I just read a wonderful article by David Klinghoffer called A Quality of “Shyness” in the Evidence for Intelligent Design.
He weaves a beautiful essay about a saying from the Talmud:
Wherever you find mention of the greatness of the Holy One, Blessed Be He, there you will also find mention of his humility.
I feel as if my head and heart have both been filled with wonderful stuff to ponder and praise God for! Here are my favorite bits:
The purpose of setting aside weekday activities on the Sabbath is to make a space where God will feel comfortable and — so to speak — unafraid of joining with us in our homes in a most intimate fashion. All the frenetic driving, shopping, cellphone-talking and Internet-surfing we do the rest of the week would absolutely poison such an atmosphere.
The God of the Bible … is a personality and, just as people can have seemingly discordant traits, apparently in contradiction to other traits they display to us, God too has characteristics that you might not expect. Among them is the quality, surprising to find in the transcendent source of all existence, of being rather shy.
This may explain a lot of things. For example, why so much of the Bible gives a superficial impression of simplicity, even primitiveness or dry legalism. Impatient readers assume that’s all there is to it, never realizing what lies beneath the surface but that can only be uncovered by subtle probing of hints and nuances, hidden and delicate pointers that give way suddenly, unexpectedly on limitless vistas of wisdom from another world.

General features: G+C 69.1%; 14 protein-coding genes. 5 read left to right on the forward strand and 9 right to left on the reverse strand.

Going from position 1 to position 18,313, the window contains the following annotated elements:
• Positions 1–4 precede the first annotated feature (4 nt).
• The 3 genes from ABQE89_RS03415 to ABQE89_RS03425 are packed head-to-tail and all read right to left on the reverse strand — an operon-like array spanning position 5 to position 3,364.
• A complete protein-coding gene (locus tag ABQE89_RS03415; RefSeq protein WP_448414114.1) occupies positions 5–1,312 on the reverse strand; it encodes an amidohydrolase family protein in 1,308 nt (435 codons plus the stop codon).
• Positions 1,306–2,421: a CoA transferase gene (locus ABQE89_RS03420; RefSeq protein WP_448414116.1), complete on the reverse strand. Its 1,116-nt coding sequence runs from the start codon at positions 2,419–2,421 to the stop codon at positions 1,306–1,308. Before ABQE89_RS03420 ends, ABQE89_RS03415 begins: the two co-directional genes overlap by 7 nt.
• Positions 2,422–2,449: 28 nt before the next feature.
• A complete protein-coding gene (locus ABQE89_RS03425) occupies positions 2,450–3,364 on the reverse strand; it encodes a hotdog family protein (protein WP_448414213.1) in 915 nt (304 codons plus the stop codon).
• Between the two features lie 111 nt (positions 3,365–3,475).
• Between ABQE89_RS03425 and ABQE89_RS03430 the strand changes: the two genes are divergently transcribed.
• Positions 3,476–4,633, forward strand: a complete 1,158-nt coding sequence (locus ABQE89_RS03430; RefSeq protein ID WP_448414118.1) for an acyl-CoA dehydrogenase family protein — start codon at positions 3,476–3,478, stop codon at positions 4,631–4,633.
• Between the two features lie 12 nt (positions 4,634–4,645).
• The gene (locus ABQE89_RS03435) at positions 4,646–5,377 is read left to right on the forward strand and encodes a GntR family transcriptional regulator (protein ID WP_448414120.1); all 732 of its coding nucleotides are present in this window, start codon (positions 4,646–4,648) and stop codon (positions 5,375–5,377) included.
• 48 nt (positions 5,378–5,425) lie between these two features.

It may, finally, explain why the evidence of nature’s design is elusive to lots of people. Often we wonder why Darwinists can never seem to get it. They champ and cry and try to shout us down with taunts that we are “creationists.”
We try to explain to them that their materialism keeps them trotting in a closed logical circle where Darwinian evolution, the rule of blind, dumb forces over all nature, must explain life’s history because only blind, dumb forces are allowed to be adduced in explanation of anything.
They can never seem to quiet themselves down and open up to the possibility that science itself suggests other influences at play in life’s development. In truth, that evidence is subtle. It can’t be heard over a lot of noise, the hubbub created chiefly by our fears that embracing unfashionable ideas may endanger our personal prestige.
It takes patience and study to see any of this. … It’s a “still small voice,” hardly more than that. Furiously gesturing to your own creativity would be immodest, the opposite of humble — not God’s style at all. … Just what you might expect from a deity who would think up an idea like the Sabbath as the distinctive medium where he chooses to meet human beings up close.
Speaking only for myself, this is one thing about intelligent design that makes it so satisfying, in contrast to other ways of construing the relevant evidence. It’s what makes it possible to be — adapting Richard Dawkin’s famous phrase — an intellectually fulfilled theist.